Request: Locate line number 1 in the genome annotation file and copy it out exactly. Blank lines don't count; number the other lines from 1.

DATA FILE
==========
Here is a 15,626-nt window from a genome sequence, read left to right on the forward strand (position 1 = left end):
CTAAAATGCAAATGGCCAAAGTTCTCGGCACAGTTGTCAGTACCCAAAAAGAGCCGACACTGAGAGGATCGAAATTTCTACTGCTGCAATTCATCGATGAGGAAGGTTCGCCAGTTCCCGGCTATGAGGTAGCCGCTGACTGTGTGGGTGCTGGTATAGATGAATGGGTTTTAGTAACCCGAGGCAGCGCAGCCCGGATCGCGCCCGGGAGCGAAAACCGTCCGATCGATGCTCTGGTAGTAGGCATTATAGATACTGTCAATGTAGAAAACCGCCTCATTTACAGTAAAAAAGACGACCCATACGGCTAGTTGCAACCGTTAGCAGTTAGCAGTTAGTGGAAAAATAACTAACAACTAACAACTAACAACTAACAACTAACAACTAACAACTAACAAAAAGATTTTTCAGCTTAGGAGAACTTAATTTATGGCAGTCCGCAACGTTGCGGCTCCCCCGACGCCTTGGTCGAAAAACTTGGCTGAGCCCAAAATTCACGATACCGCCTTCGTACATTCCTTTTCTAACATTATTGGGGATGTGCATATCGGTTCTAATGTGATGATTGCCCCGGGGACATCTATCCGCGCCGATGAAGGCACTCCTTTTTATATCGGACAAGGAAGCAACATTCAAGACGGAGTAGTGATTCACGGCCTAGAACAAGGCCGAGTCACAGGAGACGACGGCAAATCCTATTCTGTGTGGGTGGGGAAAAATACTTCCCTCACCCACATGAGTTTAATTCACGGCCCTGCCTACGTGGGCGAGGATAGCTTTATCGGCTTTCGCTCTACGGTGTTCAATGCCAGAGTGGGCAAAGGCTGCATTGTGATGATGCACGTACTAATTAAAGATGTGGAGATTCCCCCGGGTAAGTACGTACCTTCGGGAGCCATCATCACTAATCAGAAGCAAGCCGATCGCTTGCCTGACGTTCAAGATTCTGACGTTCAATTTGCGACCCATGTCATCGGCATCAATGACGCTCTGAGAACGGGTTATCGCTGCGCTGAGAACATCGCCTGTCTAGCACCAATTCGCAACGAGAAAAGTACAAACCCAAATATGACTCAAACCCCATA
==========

Here is a 15,626-nt window from a genome sequence, read left to right on the forward strand (position 1 = left end):